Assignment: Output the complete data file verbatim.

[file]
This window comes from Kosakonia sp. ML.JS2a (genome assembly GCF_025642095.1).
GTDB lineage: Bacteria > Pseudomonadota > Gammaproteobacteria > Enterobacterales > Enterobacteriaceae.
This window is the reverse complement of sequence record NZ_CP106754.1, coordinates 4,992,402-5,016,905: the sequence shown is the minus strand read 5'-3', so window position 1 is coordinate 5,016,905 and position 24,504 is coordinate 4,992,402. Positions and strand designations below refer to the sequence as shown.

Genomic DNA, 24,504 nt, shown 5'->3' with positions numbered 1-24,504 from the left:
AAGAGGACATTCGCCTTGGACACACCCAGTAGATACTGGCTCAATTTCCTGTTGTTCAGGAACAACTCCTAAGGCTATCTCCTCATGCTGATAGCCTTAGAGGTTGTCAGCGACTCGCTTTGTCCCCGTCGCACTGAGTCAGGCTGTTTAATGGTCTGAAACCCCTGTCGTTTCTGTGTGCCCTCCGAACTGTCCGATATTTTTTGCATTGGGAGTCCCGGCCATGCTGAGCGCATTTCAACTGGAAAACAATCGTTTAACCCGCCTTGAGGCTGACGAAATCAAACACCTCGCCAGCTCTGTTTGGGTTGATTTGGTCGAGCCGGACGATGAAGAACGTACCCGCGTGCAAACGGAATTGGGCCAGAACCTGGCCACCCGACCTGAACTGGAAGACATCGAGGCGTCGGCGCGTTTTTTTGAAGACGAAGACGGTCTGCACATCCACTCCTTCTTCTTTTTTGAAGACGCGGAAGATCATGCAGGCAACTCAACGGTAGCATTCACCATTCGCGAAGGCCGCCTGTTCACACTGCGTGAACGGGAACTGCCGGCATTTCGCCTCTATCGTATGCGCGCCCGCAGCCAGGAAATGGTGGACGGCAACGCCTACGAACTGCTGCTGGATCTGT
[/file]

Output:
This window comes from Kosakonia sp. ML.JS2a (genome assembly GCF_025642095.1).
GTDB lineage: Bacteria > Pseudomonadota > Gammaproteobacteria > Enterobacterales > Enterobacteriaceae.
This window is the reverse complement of sequence record NZ_CP106754.1, coordinates 4,992,402-5,016,905: the sequence shown is the minus strand read 5'-3', so window position 1 is coordinate 5,016,905 and position 24,504 is coordinate 4,992,402. Positions and strand designations below refer to the sequence as shown.

Genomic DNA, 24,504 nt, shown 5'->3' with positions numbered 1-24,504 from the left:
AAGAGGACATTCGCCTTGGACACACCCAGTAGATACTGGCTCAATTTCCTGTTGTTCAGGAACAACTCCTAAGGCTATCTCCTCATGCTGATAGCCTTAGAGGTTGTCAGCGACTCGCTTTGTCCCCGTCGCACTGAGTCAGGCTGTTTAATGGTCTGAAACCCCTGTCGTTTCTGTGTGCCCTCCGAACTGTCCGATATTTTTTGCATTGGGAGTCCCGGCCATGCTGAGCGCATTTCAACTGGAAAACAATCGTTTAACCCGCCTTGAGGCTGACGAAATCAAACACCTCGCCAGCTCTGTTTGGGTTGATTTGGTCGAGCCGGACGATGAAGAACGTACCCGCGTGCAAACGGAATTGGGCCAGAACCTGGCCACCCGACCTGAACTGGAAGACATCGAGGCGTCGGCGCGTTTTTTTGAAGACGAAGACGGTCTGCACATCCACTCCTTCTTCTTTTTTGAAGACGCGGAAGATCATGCAGGCAACTCAACGGTAGCATTCACCATTCGCGAAGGCCGCCTGTTCACACTGCGTGAACGGGAACTGCCGGCATTTCGCCTCTATCGTATGCGCGCCCGCAGCCAGGAAATGGTGGACGGCAACGCCTACGAACTGCTGCTGGATCTGT